Information leakage is when your personal data may have fallen into the wrong hands to a greater or lesser extent. Crime is not always involved in information leakage. If, for example, you accidentally send a letter to a wrong person that contains personal data, this may involve information leakage even if that harmed anyone.
Information leakage may, however, be intentional and, for example, leaked information may be used to attempt phishing or for spam. It is therefore advisable to be sceptical about incoming phone calls or messages.
Data breach is involved when someone breaks into a data system and steals confidential information from there. In many cases, the attacker has criminal purposes and the intention to use the stolen information for their own benefit.
Perhaps the most typical example in this case is using the stolen login data: the perpetrator may receive a financial benefit, for example, through stolen online bank details because they enable access to the victim’s bank details.
The perpetrators exploit the stolen contact information, for example, to spread phishing messages and to use voice phishing. If the stolen information is delicate, it can also be used to try to extort victims.
By breaking into information systems, the criminals may also conceal important information in a way that its owner no longer gains access to it and that the criminals can demand a ransom for opening them.
Leaked or stolen information is utilised in identity theft
If your personal data falls into wrong hands either through information leakage or data breach, the criminals may try use it to commit identity theft. In practice, identity theft means that a criminal uses another person’s identity, causing harm to the victim.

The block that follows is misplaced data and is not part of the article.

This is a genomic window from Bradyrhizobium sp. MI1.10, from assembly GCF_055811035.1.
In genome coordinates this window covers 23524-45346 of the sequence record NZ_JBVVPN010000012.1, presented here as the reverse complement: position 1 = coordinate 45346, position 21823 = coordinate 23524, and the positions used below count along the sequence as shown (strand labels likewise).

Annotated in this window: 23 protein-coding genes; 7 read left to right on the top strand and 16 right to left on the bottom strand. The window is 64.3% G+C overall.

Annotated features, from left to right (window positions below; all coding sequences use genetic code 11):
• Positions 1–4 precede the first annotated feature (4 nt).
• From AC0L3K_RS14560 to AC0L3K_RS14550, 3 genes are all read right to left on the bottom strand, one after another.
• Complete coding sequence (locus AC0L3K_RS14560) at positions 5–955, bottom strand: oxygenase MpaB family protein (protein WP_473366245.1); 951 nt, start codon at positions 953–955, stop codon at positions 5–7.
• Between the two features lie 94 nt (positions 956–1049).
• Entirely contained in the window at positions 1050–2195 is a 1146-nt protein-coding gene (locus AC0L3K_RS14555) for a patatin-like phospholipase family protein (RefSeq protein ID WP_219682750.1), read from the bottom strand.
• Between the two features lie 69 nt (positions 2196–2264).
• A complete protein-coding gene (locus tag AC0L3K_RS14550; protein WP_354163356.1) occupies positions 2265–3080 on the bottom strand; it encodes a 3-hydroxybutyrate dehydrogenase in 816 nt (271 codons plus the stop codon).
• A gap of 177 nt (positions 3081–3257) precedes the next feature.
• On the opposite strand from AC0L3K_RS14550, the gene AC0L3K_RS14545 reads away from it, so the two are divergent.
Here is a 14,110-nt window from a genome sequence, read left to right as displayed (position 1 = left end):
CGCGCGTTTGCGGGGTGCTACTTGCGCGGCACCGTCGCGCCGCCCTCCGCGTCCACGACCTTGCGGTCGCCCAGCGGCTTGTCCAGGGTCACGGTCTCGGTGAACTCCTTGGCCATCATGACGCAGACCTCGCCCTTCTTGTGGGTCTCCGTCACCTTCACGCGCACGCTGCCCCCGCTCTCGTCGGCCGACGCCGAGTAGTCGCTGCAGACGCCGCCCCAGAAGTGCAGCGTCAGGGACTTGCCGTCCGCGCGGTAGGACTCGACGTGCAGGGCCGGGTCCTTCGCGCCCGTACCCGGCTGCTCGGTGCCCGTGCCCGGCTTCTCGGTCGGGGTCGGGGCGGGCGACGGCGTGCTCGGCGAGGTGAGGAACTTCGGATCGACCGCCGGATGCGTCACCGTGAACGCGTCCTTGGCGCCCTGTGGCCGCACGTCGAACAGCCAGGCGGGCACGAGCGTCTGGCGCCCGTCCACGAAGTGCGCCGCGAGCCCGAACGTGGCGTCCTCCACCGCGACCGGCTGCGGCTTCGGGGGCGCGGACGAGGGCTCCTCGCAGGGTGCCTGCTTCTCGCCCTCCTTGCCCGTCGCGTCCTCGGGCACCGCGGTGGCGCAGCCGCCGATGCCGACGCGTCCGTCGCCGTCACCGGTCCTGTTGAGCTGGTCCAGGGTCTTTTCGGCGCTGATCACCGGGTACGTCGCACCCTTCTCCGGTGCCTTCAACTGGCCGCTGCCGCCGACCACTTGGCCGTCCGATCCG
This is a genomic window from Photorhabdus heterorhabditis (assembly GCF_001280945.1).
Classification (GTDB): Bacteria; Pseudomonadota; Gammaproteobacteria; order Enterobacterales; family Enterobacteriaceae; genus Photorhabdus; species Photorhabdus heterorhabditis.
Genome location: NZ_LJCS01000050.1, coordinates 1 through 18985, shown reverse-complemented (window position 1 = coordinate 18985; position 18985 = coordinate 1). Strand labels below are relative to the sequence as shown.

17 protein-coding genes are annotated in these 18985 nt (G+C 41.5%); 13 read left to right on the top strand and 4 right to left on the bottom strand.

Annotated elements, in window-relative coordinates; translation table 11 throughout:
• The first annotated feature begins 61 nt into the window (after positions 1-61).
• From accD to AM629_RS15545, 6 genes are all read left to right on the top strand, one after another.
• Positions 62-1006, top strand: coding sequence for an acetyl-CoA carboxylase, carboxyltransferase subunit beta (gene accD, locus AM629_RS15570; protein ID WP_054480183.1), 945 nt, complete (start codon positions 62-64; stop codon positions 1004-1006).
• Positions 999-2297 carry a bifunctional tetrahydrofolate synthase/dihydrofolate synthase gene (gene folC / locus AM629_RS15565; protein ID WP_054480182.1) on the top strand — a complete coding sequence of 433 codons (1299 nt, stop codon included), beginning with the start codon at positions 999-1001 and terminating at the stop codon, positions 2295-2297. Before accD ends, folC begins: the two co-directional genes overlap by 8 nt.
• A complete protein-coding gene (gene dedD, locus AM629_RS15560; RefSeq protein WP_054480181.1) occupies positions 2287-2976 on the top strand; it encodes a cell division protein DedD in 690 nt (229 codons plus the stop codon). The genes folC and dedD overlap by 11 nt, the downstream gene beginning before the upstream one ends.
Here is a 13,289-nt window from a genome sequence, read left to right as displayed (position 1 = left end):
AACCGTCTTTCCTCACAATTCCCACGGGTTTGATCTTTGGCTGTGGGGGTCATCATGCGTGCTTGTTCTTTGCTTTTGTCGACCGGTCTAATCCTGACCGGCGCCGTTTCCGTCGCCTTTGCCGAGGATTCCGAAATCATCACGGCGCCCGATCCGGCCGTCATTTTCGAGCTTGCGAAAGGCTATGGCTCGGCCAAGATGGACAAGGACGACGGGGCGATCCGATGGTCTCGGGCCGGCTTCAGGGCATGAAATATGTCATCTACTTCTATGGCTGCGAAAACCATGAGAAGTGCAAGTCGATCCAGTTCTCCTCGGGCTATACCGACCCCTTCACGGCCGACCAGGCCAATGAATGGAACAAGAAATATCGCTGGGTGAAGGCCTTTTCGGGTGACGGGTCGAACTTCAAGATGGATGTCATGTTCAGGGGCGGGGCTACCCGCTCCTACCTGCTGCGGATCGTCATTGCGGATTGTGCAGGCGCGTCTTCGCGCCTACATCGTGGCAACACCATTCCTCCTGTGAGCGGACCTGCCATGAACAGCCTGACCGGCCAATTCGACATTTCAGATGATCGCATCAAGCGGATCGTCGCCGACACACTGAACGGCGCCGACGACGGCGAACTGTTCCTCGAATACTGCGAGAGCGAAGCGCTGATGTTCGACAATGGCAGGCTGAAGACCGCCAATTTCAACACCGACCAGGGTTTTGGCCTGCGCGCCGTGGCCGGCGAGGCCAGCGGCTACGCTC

In many cases, identity thefts cause a financial loss to the victim. The criminals may, for example, try to get various loans or order items on the online store through the stolen personal data. This involves not only identity theft but also fraud.
People often notice identity theft when they see that payments spring up in their bank statement or credit card bill whose payee the victim does not recognise, or the bills for goods and services that the victim has not ordered. It is therefore advisable to watch one’s own account transactions and credit card bills and contact one’s own bank in case there is anything that is abnormal.
Do you suspect that your personal data has fallen into the wrong hands?
Contact your bank immediately if the leaked information includes all or part of your online banking user ID or all or part of your payment card number. Notify your bank if you have lost your personal ID document or a copy of the document.
Report a criminal offence if you know or suspect that someone has used your personal or banking details and follow the instructions you have received from the authorities.
Personal credit ban helps protect against identity theft
You can make it more difficult to take out new loans in your name by declaring a voluntary credit ban, which is subject to charge. If you declare a credit ban, you will receive a separate document that enables you to prove your creditworthiness when you want to take out a new loan.
However, bear in mind that not every service provider checks customers’ credit records when making contracts such as hire purchase agreements. Your personal credit ban does not guarantee full protection against identity thefts.
Legal expense insurance for home insurance covers legal expenses in the case of identity theft
If you become a victim of identity theft and the case becomes subject to police investigation and then to court proceedings, Pohjola Insurance’s legal expenses insurance for home insurance can be of help. The legal expenses insurance also covers the costs of legal representation and court proceedings in the event of identity theft.
Contact your insurance company when the pre-trial investigation of the case has ended and the matter is submitted for legal proceedings.
In addition, the OP-Visa Gold and OP-Visa Platinum cards include identity theft protection, which helps to identify the harm caused by identity theft.